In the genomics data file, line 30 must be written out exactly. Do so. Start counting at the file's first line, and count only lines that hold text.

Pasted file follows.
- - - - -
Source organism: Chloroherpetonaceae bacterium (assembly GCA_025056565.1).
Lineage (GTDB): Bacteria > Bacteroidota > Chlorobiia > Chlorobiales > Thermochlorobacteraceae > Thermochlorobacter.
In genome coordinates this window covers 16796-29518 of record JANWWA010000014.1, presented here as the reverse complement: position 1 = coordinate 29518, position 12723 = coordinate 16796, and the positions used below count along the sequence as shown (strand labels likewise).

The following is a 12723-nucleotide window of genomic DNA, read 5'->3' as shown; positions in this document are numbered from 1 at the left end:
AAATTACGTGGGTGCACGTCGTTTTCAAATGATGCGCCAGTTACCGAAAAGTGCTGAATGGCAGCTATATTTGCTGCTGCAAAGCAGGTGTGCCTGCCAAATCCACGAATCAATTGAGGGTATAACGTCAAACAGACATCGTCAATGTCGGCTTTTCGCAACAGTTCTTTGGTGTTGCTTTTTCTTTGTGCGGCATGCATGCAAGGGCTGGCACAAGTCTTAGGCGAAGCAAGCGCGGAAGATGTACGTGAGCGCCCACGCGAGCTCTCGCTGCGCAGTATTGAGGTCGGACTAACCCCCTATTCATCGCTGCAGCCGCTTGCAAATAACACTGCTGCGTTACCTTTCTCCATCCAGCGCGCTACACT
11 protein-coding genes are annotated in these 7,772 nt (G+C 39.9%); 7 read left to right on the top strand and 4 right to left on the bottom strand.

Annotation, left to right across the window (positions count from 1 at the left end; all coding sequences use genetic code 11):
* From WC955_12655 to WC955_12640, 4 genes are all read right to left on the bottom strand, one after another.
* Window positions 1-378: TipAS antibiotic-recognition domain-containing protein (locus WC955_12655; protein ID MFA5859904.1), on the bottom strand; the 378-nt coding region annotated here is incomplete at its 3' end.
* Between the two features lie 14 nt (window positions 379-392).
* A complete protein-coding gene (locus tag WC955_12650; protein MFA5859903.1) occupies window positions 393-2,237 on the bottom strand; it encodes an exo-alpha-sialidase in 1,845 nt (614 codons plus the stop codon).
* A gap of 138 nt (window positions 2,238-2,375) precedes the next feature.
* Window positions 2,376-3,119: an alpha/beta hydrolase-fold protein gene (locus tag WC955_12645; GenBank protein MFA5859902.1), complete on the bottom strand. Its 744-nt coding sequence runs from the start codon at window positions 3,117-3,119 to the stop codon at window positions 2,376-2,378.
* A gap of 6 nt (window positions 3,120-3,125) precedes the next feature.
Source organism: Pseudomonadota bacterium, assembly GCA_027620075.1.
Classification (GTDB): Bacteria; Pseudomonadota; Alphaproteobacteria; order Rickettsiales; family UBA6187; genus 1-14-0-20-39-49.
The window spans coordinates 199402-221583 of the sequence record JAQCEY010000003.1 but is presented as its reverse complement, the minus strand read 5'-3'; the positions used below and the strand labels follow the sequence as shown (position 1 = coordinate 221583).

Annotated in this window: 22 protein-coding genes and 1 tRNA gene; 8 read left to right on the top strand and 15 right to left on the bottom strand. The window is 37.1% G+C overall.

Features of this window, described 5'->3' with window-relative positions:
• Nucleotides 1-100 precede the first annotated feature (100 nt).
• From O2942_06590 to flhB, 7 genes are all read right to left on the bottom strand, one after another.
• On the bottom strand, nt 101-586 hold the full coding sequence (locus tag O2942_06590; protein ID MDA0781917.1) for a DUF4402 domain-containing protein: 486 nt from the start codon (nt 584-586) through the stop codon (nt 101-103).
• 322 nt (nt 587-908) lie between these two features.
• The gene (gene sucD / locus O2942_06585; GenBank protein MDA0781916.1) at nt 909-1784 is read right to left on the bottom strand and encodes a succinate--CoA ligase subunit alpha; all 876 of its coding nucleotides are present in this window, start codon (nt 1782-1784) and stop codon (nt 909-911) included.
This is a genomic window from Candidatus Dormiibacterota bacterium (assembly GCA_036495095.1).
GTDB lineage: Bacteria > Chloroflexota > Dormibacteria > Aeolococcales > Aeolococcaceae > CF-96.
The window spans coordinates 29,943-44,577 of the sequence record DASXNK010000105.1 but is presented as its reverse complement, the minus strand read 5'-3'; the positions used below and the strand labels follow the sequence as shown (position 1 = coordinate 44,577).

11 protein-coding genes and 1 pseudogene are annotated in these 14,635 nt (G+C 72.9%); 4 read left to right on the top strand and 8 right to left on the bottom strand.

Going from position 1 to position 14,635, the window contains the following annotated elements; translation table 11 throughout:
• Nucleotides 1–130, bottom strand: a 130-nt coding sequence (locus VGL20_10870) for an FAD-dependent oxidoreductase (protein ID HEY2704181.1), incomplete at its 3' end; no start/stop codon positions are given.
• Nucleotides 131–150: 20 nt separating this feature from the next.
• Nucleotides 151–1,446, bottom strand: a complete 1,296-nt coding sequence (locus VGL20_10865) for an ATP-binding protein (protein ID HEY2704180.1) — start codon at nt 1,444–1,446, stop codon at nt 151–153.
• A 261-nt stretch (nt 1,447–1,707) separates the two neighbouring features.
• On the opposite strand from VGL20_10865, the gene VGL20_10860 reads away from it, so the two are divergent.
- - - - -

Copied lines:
• Nucleotides 1–130, bottom strand: a 130-nt coding sequence (locus VGL20_10870) for an FAD-dependent oxidoreductase (protein ID HEY2704181.1), incomplete at its 3' end; no start/stop codon positions are given.